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Renal Tubular Acidosis (RTA)


Primary distal renal tubular acidosis (dRTA) is a rare genetic disease usually manifests during childhood or adolescence characterized by distal tubular dysfunction leading to metabolic acidosis and alkaline urine. Patients develop hyperchloremic metabolic acidosis, growth retardation is a major concern in these children. The disease is caused by defects in at least three genes (SLC4A1, ATP6V0A4, and ATP6V1B1) involved in urinary distal acidification and is inherited either in an autosomal dominant manner of in a recessive one. Hearing loss is often seen in autosomal recessive RTA.

Why to perform genetic testing in cases with suspected

  • To better perform risk stratification and prognosis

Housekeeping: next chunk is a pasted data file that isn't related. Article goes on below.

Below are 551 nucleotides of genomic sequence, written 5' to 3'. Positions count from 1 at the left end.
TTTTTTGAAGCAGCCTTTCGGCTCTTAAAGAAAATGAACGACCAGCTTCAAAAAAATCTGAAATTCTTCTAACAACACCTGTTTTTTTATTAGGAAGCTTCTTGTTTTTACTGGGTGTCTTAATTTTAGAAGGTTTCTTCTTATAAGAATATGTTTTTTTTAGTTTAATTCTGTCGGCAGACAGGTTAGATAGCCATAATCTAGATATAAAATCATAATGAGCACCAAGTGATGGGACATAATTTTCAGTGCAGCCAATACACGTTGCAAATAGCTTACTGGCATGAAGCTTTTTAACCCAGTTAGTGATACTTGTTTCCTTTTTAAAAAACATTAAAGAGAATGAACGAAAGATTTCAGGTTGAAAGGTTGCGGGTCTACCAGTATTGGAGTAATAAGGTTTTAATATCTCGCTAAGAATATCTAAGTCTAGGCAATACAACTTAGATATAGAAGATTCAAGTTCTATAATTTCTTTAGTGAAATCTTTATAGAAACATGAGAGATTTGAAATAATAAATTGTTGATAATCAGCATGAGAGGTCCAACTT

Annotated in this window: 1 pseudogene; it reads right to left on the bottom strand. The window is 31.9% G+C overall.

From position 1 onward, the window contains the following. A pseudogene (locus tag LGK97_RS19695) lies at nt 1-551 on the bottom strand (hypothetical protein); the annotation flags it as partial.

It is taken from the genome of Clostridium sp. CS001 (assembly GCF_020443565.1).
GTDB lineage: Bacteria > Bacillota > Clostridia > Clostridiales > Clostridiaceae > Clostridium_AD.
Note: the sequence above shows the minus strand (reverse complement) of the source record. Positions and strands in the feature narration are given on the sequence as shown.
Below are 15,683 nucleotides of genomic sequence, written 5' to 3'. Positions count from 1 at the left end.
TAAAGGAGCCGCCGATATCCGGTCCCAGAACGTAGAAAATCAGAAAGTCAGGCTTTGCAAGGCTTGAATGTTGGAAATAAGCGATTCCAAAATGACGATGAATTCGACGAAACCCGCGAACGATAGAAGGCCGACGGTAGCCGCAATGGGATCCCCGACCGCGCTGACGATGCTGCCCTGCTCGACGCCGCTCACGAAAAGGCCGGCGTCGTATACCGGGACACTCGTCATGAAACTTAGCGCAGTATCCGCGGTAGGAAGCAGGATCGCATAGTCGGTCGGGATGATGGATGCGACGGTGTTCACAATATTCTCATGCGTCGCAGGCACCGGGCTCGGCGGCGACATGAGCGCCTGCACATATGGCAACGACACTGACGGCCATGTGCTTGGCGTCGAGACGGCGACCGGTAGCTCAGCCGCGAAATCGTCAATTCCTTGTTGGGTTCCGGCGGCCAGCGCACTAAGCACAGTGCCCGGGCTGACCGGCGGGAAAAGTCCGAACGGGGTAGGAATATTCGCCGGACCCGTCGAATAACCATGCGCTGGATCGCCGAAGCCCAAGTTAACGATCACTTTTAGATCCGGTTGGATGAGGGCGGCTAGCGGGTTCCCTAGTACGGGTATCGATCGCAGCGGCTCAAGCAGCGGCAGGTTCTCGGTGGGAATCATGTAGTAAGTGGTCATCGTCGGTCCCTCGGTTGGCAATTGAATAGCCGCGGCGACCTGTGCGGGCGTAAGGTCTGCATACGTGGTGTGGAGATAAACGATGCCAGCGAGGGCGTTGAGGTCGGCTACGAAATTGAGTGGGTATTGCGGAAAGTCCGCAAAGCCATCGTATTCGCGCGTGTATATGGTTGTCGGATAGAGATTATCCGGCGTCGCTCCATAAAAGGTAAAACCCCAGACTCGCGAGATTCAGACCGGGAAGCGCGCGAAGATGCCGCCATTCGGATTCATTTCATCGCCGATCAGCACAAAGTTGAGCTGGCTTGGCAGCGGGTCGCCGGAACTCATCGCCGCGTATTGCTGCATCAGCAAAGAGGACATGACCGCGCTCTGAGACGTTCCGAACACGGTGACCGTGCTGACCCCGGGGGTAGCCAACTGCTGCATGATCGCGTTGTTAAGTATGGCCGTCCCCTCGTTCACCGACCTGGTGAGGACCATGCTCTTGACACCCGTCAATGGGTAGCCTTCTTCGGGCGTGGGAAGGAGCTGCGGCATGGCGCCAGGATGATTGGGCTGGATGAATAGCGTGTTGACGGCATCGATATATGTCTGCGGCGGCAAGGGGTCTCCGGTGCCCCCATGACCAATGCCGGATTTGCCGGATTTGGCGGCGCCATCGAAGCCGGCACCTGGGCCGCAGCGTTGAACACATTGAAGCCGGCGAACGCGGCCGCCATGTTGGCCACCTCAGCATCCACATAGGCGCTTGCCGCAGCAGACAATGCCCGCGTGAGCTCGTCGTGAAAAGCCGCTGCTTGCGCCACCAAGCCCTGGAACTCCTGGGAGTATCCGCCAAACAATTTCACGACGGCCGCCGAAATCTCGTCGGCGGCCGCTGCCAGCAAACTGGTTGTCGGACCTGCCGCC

• To select the best therapeutic option for that spcific patient based on the genotype
  • To identify other relatives at risk to develop the disease


Our RTA panel


Important: All our panels can be modified based on the phenotype. Please contact us if you have questions

What to expect from this test: The yield of the genetic test in primary tubular acidosis is close to 80%.


Recommended Literature

  • Clinical and molecular aspects of distal renal tubular acidosis in children, Besouw MTP., et al., Pediatr Nephrol (2017) 32: 987.
  • Genotype-Phenotype Analysis in Pediatric Patients with Distal Renal Tubular Acidosis. Kidney Blood Press Res. 2018;43(2):513-521.
  • Genetic causes and mechanisms of distal renal tubular acidosis. Batlle D, Haque SK. Nephrol Dial Transplant. 2012 Oct;27(10):3691-704.


Download here interesting open access manuscripts on RTA